Here are some pictures of my house in Kaduna. I moved in on the 7th but since then I’ve been busy with a combination of work and another dose of malaria. The house was originally just another one of the suites at the NTI Conference Centre but they’ve built a kitchen and refurnished it.
This is a panorama of my living room. The front door is to the right of the fridge, the door to the kitchen is to the left of the TV, then the bathroom door and the door to my bedroom. The tiles are new, I requested that the carpets be removed as they’re impossible to keep clean in this climate.
This is my kitchen, all new and with a nice gas and electric cooker.
Last of all is my bedroom:
The house is very nice and the few teething troubles are gradually getting sorted out. The most irritating thing is the poor water supply, the conference centre’s plumbing is very bad so I only get water for a couple of hours each day.
Sunday 19th March
I arrived into Abuja at around 8pm but the heat was still almost overpowering as I stepped out of the horribly air-conditioned plane. The immigration desk officials were efficient and very friendly (thank god the Americans haven’t been training them!) and I was soon collecting my luggage and meeting Kevin.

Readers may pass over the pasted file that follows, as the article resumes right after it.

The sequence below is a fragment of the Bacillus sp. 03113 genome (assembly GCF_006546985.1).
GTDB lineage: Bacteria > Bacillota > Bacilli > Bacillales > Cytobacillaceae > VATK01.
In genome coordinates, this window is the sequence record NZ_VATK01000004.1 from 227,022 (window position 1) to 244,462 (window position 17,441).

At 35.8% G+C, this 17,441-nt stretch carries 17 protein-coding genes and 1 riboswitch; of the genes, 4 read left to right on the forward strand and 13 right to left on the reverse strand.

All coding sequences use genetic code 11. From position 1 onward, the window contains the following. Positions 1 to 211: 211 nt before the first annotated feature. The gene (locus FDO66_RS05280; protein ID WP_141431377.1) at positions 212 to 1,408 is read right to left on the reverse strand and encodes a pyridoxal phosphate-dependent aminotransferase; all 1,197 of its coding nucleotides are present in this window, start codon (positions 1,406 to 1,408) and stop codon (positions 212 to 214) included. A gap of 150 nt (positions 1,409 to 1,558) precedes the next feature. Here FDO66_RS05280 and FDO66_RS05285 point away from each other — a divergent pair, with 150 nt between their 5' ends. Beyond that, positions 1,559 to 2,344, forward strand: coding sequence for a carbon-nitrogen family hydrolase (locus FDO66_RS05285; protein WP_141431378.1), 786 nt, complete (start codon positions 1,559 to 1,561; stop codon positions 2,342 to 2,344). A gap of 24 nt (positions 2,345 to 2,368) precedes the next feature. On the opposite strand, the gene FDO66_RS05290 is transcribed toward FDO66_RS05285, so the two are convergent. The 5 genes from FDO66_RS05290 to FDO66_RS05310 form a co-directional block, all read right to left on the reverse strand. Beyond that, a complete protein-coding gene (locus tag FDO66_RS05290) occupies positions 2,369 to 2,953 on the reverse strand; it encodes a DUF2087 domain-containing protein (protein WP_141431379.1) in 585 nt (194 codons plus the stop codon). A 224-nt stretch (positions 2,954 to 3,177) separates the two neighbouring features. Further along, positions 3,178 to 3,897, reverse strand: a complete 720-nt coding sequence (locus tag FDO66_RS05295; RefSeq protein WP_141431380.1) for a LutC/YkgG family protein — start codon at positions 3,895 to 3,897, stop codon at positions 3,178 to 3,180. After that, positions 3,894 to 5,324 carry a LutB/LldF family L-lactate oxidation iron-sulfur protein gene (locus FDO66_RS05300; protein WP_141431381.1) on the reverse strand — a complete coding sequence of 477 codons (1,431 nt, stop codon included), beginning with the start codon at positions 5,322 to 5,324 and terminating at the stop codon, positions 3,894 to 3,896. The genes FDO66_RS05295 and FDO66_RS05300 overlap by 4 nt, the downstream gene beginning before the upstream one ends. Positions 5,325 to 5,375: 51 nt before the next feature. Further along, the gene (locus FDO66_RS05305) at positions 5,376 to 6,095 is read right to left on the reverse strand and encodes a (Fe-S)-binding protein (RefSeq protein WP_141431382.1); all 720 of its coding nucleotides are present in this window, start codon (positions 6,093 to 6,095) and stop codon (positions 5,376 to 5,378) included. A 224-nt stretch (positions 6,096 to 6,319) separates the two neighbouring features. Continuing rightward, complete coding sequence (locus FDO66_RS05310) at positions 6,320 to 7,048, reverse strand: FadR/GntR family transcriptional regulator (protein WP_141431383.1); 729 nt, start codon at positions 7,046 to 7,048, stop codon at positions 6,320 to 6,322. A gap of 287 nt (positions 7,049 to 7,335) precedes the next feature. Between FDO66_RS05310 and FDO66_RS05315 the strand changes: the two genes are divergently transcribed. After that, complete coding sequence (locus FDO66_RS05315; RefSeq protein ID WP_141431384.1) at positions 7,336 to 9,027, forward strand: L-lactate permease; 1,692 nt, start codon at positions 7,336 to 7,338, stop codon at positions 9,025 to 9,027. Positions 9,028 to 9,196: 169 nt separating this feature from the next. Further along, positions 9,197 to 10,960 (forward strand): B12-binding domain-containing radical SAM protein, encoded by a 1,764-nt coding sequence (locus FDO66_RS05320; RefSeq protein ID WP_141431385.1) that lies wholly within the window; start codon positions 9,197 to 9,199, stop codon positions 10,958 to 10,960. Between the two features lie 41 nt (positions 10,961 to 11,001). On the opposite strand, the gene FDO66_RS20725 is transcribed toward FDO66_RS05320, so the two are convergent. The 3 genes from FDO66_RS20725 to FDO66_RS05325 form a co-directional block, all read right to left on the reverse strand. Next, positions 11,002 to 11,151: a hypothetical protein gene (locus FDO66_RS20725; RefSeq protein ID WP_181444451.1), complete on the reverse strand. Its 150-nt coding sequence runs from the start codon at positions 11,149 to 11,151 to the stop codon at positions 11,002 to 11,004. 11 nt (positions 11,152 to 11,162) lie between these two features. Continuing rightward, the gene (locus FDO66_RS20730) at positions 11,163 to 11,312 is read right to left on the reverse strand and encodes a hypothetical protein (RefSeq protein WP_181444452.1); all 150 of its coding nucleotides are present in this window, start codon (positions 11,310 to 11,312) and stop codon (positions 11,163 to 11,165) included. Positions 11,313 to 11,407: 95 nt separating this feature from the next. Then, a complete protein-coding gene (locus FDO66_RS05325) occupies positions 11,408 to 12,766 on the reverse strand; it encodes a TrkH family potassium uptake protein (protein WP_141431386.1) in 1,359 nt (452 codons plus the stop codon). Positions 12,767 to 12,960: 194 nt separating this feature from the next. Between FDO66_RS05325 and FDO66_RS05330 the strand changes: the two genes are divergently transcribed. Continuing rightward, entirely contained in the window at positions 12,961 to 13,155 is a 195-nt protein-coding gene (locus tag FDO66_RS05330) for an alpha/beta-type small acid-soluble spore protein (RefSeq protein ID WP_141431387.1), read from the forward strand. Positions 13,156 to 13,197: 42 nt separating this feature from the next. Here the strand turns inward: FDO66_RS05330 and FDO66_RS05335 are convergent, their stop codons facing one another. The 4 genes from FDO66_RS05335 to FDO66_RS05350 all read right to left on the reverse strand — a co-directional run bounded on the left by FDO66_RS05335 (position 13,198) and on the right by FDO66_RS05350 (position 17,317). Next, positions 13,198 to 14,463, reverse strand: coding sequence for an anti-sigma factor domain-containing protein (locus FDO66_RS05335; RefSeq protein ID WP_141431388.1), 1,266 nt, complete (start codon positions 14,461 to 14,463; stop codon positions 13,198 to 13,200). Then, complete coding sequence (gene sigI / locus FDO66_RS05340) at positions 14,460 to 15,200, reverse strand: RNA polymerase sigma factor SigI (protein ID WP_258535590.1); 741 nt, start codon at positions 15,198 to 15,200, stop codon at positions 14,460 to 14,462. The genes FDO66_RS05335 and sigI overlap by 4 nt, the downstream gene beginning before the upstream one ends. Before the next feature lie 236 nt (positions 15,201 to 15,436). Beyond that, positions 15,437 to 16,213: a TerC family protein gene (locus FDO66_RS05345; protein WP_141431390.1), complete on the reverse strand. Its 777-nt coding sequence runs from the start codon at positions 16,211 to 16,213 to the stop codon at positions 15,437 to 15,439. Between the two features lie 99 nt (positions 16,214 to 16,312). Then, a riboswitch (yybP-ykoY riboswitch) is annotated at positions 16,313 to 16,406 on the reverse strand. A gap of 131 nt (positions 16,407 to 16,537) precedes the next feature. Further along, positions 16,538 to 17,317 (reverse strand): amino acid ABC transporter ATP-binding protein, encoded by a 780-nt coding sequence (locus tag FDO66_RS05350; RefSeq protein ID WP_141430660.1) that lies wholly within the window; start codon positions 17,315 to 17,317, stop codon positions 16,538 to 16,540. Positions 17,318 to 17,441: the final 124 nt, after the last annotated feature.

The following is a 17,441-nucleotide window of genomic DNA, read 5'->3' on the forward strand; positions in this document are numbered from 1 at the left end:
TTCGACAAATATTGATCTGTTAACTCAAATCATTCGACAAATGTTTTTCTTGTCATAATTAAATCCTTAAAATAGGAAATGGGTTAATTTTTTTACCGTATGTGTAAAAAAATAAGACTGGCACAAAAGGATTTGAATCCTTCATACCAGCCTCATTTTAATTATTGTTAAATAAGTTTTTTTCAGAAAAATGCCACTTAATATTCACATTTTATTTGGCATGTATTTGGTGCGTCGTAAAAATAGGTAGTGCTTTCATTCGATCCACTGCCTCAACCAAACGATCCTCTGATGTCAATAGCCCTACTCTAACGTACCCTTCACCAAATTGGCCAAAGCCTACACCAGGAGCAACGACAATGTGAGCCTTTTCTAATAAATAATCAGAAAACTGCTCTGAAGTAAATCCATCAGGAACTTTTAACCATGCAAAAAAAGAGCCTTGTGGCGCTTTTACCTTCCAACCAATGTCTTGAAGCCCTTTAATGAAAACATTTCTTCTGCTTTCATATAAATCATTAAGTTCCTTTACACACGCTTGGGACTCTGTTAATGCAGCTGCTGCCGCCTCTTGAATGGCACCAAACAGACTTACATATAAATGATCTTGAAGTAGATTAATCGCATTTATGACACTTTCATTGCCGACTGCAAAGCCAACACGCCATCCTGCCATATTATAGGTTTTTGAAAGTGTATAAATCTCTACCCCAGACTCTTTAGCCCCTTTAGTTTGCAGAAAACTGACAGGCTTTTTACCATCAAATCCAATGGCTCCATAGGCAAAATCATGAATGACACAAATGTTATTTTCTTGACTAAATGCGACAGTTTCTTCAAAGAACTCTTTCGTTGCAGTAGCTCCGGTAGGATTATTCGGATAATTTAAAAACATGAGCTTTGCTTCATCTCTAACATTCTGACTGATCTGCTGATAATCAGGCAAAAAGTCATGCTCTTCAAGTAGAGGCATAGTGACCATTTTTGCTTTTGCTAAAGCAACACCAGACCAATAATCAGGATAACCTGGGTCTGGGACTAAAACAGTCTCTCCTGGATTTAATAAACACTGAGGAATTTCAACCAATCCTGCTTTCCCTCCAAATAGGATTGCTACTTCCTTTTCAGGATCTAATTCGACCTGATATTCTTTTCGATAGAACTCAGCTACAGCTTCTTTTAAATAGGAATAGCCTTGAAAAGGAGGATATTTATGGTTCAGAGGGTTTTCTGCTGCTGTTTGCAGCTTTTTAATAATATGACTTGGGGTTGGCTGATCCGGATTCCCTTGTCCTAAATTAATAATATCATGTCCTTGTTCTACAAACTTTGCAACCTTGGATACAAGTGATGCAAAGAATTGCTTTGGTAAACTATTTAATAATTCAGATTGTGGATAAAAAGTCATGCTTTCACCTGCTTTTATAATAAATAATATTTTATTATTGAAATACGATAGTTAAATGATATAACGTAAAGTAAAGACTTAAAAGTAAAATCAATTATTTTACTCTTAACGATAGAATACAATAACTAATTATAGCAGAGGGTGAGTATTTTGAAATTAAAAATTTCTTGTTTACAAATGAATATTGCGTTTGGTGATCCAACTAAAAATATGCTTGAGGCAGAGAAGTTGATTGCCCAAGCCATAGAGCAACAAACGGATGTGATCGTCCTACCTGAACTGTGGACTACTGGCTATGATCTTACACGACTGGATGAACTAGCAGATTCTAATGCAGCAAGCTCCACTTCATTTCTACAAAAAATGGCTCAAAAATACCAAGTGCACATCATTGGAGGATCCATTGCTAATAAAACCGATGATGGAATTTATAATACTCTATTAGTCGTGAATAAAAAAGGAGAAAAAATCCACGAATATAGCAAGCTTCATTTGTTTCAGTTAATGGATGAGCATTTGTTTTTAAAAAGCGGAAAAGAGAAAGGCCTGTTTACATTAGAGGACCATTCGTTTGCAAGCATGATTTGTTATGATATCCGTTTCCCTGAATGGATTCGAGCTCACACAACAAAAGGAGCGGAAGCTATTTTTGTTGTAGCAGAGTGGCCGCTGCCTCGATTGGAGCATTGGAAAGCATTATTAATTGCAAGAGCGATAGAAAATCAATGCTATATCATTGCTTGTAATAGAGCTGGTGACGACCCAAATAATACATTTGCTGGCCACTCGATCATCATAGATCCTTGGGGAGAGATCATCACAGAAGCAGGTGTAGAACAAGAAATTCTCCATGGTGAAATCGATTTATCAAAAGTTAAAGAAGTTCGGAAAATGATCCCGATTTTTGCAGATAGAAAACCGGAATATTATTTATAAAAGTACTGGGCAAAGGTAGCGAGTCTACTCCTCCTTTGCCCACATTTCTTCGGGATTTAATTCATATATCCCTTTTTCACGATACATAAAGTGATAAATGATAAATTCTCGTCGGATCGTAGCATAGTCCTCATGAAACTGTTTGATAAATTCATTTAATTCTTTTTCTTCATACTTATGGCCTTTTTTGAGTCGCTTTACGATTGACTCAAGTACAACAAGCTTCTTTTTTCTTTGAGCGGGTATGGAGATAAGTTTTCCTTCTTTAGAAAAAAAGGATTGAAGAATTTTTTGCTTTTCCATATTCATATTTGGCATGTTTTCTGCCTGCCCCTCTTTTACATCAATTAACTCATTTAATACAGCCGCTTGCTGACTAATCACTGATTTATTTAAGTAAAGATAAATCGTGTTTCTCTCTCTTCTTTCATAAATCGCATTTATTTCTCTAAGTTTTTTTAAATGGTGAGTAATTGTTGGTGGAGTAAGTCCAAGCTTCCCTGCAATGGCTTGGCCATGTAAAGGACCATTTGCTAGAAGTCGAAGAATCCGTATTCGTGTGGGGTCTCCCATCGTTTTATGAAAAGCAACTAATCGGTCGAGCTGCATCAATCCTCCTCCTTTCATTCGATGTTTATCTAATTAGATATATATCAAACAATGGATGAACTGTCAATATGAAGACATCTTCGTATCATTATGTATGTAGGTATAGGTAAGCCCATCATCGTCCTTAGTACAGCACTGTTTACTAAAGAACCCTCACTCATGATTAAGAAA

As it was dark I could not see much as we drove into Abuja and to Radio House where we would be staying with Marebec for the night. I met Marebec and Russell before gratefully heading to bed although 5am alarm call had been set!
Monday 20th March
Up very early and off the Jabi motor park (which is actually called some other name which no one actually calls it) to get a car to Kaduna where Kevin now lives. My mum and dad had prepared me for the state of the cars and I think being half asleep made me distinctly relaxed about the safety of these vehicles. We got a car quickly and were soon heading off.
We headed to NTI when we reached Kaduna and greeted the many security guards before dropping off the rucksacks in Kevin’s room before a greeting tour of all the staff in NTI, many who appeared to be asleep. We then went into Kaduna for a look around the market and the city itself. It was overwhemingly busy with people and traffic everywhere in no apparent order, not at all like British cities.
That evening we met some of the other VSO’s in the Air Force Club for a few beers and then for some dinner in the form of suya, which was unbelievably spicy, so much so it brought tears to my eyes! It was then a white knuckle ride on the motorbikes to get a car back to NTI.
I haven’t updated this site for a little while because I was away. I had a VSO conference in Abuja for a few days and then my little sister came to visit for a couple of weeks.
She’s going to be writing about her visit to Nigeria here and I’ll also be putting up some pictures of my new house, which I moved in to on Friday.